Video you say? Well the Canon Digital IXUS 120 IS provides high definition footage, even if at 1280x720 pixels rather than the Full HD 1920x1080. Unusually though - and as with its 100 IS predecessor - there's a port for HDMI (High Definition Multimedia Interface) provided alongside the regular USB/AV out port.
It's not all good news though. The optical zoom isn't accessible when shooting movies, pressing its toggle switch will only effect an equivalent 4x digital zoom, the lens itself staying put. So by using it you're compromising on quality. Approximately 10 minutes of HD footage will fit on a 4GB card, frame rate a commendably smooth 30 frames per second (fps).
With the Digic 4 processor on board the Canon Digital IXUS 120 IS proves a zippy performer. With a press of the small, recessed top plate power button the camera readies itself for action in just under two seconds, writing images to optional SD or SDHC media cards in a tad under three, with, unusually, no internal capacity - however modest - to fall back on. Post-capture the screen momentarily freezes displaying the captured image. The camera takes a moment or two to determine focus exposure, AF point highlighted in green with a beep of affirmation when it has done so. So, neither particularly quick nor slow but perfectly adequate for its class.
At the front, as with its forebears, the camera is an exercise in minimalism - metal surface silky smooth to the touch and lens barrel squirreled away within the body when inactive - whilst at the same time recalling 'classic' IXUS design of the series' APS incarnation. But while it looks similar to the previously released IXUS 100 IS, it's not its doppelganger.
Top right of the lens is a thin lozenge shaped sliver of a window housing the integral flash - its location meaning it's in danger of being obscured by a finger when holding the camera in both hands - whilst below is a barely discernable pin prick housing the built-in microphone.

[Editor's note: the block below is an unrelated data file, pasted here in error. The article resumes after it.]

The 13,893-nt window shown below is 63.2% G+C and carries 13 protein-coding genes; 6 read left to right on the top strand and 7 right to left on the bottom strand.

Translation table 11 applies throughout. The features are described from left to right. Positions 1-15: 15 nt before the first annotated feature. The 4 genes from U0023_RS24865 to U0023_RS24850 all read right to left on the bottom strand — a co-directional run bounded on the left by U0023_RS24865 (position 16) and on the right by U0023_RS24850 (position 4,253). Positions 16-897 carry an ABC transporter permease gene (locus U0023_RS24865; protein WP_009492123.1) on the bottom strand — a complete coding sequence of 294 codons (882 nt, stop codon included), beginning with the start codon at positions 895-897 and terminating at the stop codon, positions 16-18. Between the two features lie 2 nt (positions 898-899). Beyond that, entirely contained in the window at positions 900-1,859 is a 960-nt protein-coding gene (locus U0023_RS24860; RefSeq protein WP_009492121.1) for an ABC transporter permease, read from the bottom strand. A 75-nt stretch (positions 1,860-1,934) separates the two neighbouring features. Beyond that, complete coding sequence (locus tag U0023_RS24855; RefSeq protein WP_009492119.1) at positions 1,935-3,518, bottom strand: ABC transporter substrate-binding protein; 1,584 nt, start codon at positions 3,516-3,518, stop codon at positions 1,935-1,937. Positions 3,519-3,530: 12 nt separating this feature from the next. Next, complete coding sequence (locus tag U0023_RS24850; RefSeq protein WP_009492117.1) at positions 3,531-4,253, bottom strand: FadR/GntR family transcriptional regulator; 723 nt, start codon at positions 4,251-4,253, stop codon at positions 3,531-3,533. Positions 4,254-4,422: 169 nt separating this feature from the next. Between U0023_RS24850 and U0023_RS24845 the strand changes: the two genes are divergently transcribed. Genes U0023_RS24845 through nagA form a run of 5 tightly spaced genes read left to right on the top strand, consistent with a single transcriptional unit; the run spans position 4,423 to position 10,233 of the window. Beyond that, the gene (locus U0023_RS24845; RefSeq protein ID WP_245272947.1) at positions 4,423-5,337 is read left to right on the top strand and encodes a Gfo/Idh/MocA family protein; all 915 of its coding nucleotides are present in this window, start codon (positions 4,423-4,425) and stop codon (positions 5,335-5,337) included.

Directly above the optic is a porthole-shaped window housing the indicator light for the self-timer/AF assist lamp. Other than that, and the forward protruding 'lip' of the zoom lever surrounding the shutter release button on the top plate, the IXUS maintains its 'clean' lines, a gentle curve to the surface running from left to right, top to bottom.
The top plate of the Canon Digital IXUS 120 IS is similarly fuss free yet sophisticated; controls on our brown review sample set into a darker coloured strip that encircles the exterior of the camera so that none of the buttons actually protrude and spoil this IXUS' straight lines.
Indeed, as we noted in our review of the IXUS 100 IS earlier this year, the shutter release button has had one of its rounded corners tapered to 'fit' the narrower depth. It's encircled by a spring loaded zoom lever with a small lip protruding to the front where it falls handily under the pad of your forefinger for quick operation. The zoom itself responds quickly yet smoothly as regards the transition from wide angle to maximum telephoto - a process taking two seconds at most.
Moving along the top plate to the left we find the aforementioned much smaller on/off power button, and, to the left again, a row of three holes for the camera's built-in speaker. While the left hand side of the camera - if viewed from the back - is devoid of any features apart from small screws top and bottom, the right hand side adds merely a means of attaching a wrist strap. This again apes its predecessor in the 100 IS.
Things get slightly more interesting with an examination of the back plate, dominated as expected by that aforementioned 2.7-inch LCD monitor, which provides an image slightly on the warm side. I didn't really miss the lack of an optical viewfinder this time around, since on the IXUS 100 IS it was small and murky. The rear controls themselves - though small - are still sufficiently large to ensure operation remains fluid.
The top right hand corner of the IXUS' back plate features a clever incorporation of A/V out, USB and HDMI connections, in that the plastic cover protecting them forms part of the design, flipped open by your thumbnail and then clicked firmly back into place.